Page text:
Wednesday, December 14, 2005

The lessons of torture

America is finally having a debate on torture.Intellectuals and journalists such as Charles Krauthammer are stepping forward and forcing it. As long as the Bush Administration denied that America is engaging in torture (but at the same time pushing policies that would enable and even encourage it), this debate could not happen. It requires someone to say, “It is necessary to torture sometimes.” Now that is happening, a real discussion can be held.

So while I applaud Mr. Krauthammer and others for having the courage to state what others have tried to deny, I have to strongly disagree with him. Anyone who cares about Egyptian human rights must disagree with him because Egypt can teach us a thing about torture. The lesson here is, you may think that it’s acceptable to torture terrorists, but you end up with a process where torture is systematic, and everyone is vulnerable.

This is often derided as a “slippery-slope” argument, but there is no philosophical hair-splitting. Torture occurs in Egypt because State of Emergency legislation – enacted following the assassination of Sadat – enables and encourages it. The purpose of this legislation is to stop violent activities by armed groups. The mechanisms it sets up – special courts, prolonged administrative detention, detention without access to family or attorneys – were set up to fight terrorism. This is why the CIA allegedly kidnapped Egyptian national Osama Nasr Mostafa, and drugged him and flew him to Egypt to be tortured. Mostafa allegedly has ties to armed groups and apparently was closed to be arrested by Italian officials at the time of his abduction. That is one reality of torture, one many people clearly can live with.

Here is another reality:

“They accused us of stealing bicycles and said that we had formed a gang to steal bicycles. When we denied this and told them that we had not done those things, they tortured us and they did bad things to us. They beat me with a cane and gave me electric shocks.”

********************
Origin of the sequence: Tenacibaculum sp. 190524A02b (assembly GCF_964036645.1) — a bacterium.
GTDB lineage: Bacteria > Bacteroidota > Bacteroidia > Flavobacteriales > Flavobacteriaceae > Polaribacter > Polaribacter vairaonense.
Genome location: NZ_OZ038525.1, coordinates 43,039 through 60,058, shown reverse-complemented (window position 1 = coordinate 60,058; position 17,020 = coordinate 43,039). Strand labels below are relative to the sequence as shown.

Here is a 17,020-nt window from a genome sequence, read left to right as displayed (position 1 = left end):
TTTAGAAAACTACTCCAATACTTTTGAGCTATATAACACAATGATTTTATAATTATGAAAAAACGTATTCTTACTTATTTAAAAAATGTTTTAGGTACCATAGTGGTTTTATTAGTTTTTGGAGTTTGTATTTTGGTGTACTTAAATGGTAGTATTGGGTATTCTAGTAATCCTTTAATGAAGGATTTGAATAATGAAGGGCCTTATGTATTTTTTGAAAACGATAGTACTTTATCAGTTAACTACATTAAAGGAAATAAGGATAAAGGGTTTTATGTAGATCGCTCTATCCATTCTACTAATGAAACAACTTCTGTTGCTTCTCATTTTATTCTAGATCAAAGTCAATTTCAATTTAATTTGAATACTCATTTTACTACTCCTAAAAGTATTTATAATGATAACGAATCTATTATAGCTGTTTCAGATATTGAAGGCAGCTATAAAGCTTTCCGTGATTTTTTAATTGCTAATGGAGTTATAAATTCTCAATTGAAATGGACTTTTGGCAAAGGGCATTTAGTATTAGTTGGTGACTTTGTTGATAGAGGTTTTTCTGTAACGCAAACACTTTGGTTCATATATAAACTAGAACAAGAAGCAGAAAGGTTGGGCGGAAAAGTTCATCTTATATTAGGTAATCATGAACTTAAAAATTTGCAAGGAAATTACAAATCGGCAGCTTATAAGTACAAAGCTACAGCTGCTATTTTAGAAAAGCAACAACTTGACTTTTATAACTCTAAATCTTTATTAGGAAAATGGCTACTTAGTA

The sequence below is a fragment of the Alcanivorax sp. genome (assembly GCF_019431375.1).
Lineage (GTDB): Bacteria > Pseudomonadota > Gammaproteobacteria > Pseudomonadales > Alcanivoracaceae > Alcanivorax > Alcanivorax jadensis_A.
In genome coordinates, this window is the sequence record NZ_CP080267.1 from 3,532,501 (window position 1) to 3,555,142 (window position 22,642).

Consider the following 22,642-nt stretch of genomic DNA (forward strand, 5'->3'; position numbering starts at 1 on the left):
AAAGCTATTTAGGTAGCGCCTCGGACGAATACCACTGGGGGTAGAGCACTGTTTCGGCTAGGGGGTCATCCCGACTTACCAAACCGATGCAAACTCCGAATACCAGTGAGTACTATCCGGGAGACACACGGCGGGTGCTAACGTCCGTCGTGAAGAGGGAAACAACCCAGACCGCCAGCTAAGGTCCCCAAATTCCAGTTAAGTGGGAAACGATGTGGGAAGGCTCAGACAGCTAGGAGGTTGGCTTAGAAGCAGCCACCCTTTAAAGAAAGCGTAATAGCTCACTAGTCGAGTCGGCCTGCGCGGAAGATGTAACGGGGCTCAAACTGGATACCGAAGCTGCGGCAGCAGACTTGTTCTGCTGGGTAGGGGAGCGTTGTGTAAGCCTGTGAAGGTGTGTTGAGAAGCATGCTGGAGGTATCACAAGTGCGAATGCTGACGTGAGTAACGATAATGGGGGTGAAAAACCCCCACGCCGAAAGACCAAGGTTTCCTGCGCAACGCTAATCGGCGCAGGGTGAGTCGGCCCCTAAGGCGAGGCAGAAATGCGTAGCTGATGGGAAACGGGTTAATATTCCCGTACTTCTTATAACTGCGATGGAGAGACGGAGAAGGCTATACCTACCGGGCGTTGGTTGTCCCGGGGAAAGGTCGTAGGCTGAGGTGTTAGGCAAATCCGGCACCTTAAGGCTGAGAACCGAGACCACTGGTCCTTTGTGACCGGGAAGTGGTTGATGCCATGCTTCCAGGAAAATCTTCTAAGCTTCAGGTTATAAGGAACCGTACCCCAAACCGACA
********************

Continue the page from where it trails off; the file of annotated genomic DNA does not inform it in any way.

These are the words of a 14-year-old Egyptian boy, Ahmad Mahmud Mohammad Hamed, a student at a secondary school in al-Zaqaziq, Egypt. On 26 March 2000 Ahmad and his 26-year-old brother Mustafa were arrested by police officers at their home. They were taken to the police station of al-Zaqaziq’s second precinct along with a teenage friend. This is a beginning of a nightmare which continues to haunt the boy.

Following a brief questioning, they said they were taken to a cold room, referred to as al-Tallaga (the fridge), where they were left for about half an hour. From there, the youths were taken for interrogation one by one, beginning with Ahmad.

Ahmad said he was blindfolded, his legs and arms were tied and he was suspended by his knees on a horizontal pole. In this position, he was whipped and subjected to electric shocks for about 30 minutes until he lost consciousness. Ahmad was coerced into signing a confession regarding several cases of theft. After signing the confession Ahmad was returned to the Tallaga. After all three young men had been tortured and coerced into signing a confession they were taken back to the custody cell.

Here is yet another reality:

When she entered a Cairo cab on Feb. 8, 2002, Umm Hashim Abu al-‘Izz was going visiting with a friend. Within hours, she was on the floor of the Agouza police station in Cairo being beaten over her face by a police officer with a belt.

“What happened to me was something I could never have imagined,” Abu al-‘Izz, a young Egyptian actress, told Amnesty International. When her cab driver was stopped by the police and failed to produce required document, the driver and all passengers were taken to the police station. At the station, Abu al-‘Izz protested. The police response was immediate.

“He took off his belt and began to beat me … on the side of my face. So I lost my balance and fell to the ground unconscious. Instead of leaving me he brought dirty water and poured it over me to revive me. He told me to stand so I did and then I found he was beating me with the belt again. Of course, he didn't stop until my mouth was bleeding and my eyes were messed up and my whole body was in a terrible state and I wasn't even able to get up off the ground. Then he kicked and punched me. He pointed his gun at me as if to kill me and he threatened to do so. He put the gun into my side and pulled the trigger but it turned out to be empty...”

Of course, occurrences such as these happen in America already, all too regularly. But there are still legal processes in place that stops torturers and even bring them to justice. The difference so far in Egypt, the difference that makes torture systematic, is there is no impunity for torturers. Despite frequent requests for public investigations into allegations of torture, the number of arrests of policemen and security officials can probably be counted on one hand. Torturers do their work knowing that they will not be punished.

A few months after the 9/11 attacks, I was in attendance when the Egyptian ambassador to the United States came to speak at my university. “Listen to us,” said Ambassador Nabil Fahmy, “we know how to fight terrorism.” But the Egypt experience shows the rules of torture may start to fight armed groups, but it always ends up going after 14-year-old kids.


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